Giving back to the community through blood drives
The New Brighton Department of Public Safety, for at least 15 years, has been hosting Red Cross blood drives.
“It was another opportunity for us to try to really give back to the community and be good partners with the community,” said Officer Trevor Hamdorf.
The department of public safety most recently sponsored a blood drive from 1:30 to 6:30 p.m. on Jan. 9.
“We really tap our volunteers of public safety to take care of most of it,” said Hamdorf when asked how the department prepares for blood drives at the facility. Public safety volunteer Dallas Schute is in charge of coordinating the blook drives.
The department of public safety hosts four Red Cross blood drives per year and works with the Red Cross to schedule dates. Donors must wait at least eight weeks (56 days) between blood donations.
Volunteers set up the building, check people in, make sure blood donors are OK after they’ve given blood, and sign people up for the next blood drive. About 10 volunteers assist with each blood drive.
Richard Berg, who works at Business Data Record Services in New Brighton, donated blood on Jan. 9. He said he donates every time the department of public safety hosts a blood drive.
“It’s needed badly at times, and it’s a way to give back to the community,” Berg said when asked why he chooses to donate blood. He added that one day he might be in need of it and encourages others to donate.
Berg said he also donates platelets once every few months. According to the Red Cross, platelets are a vital element of cancer and organ transplant treatments and many surgical procedures because they help prevent massive blood loss.
On average, the four blood drives at the department of public safety generate about 100 units, or pints, of blood. The number of people who donate blood ranges from 20 to 40 people, Hamdorf said, adding that several people were sick with the flu, so they were not able to donate blood on Jan. 9.
“The Red Cross really does a good job of making the blood supply safe, so if people are ill at all, they can’t donate,” he said.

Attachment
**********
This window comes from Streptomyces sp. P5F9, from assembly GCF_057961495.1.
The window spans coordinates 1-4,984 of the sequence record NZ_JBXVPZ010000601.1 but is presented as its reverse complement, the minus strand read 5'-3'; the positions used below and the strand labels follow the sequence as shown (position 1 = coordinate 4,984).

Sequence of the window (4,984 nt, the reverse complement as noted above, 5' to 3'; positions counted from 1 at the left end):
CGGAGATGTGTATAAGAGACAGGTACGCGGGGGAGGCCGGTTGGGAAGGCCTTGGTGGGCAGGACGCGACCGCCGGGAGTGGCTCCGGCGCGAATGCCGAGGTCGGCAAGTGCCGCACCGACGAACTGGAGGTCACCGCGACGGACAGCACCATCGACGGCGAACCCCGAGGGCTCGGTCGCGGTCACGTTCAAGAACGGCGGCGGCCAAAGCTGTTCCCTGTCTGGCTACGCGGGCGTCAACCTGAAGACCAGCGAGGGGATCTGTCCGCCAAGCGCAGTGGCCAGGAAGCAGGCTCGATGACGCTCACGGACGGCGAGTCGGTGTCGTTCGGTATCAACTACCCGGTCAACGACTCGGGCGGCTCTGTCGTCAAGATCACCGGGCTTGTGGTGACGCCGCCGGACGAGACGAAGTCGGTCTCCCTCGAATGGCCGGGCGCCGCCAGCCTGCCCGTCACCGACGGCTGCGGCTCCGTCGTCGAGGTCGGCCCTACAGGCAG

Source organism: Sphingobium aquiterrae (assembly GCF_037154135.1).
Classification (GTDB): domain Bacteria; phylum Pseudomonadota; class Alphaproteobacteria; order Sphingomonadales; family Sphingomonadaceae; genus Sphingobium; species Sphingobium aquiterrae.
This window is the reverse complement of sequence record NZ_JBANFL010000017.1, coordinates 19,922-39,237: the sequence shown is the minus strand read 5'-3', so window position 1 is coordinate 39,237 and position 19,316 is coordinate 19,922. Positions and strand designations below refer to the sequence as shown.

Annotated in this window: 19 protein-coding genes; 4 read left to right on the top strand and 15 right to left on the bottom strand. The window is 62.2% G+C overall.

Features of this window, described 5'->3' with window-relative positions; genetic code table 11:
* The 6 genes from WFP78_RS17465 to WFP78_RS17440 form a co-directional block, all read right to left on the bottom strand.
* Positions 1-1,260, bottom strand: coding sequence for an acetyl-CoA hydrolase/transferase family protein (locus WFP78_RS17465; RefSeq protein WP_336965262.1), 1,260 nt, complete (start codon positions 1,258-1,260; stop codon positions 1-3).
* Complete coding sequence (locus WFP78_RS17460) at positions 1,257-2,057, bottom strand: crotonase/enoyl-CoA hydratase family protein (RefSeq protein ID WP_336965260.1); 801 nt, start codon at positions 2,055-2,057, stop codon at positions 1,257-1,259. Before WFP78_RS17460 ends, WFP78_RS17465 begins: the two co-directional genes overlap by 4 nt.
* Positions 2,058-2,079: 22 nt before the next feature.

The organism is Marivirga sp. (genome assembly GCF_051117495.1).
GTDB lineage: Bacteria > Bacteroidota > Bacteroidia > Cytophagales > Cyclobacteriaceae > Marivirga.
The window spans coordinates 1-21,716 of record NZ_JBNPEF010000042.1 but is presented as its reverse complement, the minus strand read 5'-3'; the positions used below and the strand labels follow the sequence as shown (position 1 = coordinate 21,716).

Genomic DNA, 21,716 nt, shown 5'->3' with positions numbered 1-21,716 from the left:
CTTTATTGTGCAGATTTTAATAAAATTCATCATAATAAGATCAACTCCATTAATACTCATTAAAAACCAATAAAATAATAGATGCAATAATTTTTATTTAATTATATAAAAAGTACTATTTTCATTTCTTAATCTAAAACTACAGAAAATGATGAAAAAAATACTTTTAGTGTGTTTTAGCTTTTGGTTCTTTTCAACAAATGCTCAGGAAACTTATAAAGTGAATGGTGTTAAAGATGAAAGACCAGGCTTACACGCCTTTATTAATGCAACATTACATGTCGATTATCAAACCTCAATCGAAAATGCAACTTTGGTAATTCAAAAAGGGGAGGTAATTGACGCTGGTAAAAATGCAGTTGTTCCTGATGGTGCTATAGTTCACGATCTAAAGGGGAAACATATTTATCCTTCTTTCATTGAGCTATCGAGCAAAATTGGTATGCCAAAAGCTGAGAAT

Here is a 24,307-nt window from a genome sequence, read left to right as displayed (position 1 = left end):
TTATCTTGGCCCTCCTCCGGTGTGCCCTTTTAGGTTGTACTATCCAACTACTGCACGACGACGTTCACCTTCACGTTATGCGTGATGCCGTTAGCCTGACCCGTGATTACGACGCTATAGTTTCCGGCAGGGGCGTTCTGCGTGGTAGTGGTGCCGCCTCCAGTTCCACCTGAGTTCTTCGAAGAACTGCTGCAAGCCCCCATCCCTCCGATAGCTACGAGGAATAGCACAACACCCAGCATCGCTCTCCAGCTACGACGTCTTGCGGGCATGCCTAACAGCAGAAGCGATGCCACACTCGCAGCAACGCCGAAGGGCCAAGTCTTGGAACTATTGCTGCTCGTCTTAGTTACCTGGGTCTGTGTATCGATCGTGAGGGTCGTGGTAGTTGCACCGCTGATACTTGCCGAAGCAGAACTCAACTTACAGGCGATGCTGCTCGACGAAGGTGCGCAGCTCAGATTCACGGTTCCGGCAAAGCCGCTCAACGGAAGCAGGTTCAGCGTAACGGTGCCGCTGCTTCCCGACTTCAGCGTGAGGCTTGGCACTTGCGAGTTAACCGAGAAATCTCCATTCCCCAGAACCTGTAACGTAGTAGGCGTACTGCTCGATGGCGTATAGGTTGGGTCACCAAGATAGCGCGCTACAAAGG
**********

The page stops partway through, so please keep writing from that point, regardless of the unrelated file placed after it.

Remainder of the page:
One of the best turnouts for a blood drive occurred on Nov. 5 after the department of public safety announced that, due to the impact of Hurricane Sandy, the injuries caused and the resources required to respond, there was a critical shortage of blood available to those in need.
Hamdorf said 33 units of blood were collected, and the department aims for about 25 units of blood for each drive. Many of the people who donate are public safety staff and other city staff.
“Giving blood is terribly important for people who are affected by vehicle crashes and other medical issues,” he said. “It really does save lives. We deal with the incident itself and this is a way for us to help people beyond the initial call.
“If people didn’t host blood drives and didn’t go through the effort, the nation would basically run out of blood. … Every single unit of blood that’s collected goes right to somebody and saves somebody’s life,” Hamdorf said.
Blood donations are delivered to a Red Cross blood component laboratory where they are processed into components such as red blood cells and plasma. A single blood donation may help up to three different people.
The department of public safety notifies the community about upcoming blood drives by posting fliers, posting messages on their Facebook page and sending emails. They also call people to remind them, if they’ve signed up to donate blood.
To sign up for the department of public safety’s emaill list, go to ci.new-brighton.mn.us and click the Public Safety tab to be directed to their site.
Contact Kassie Petermann at email@example.com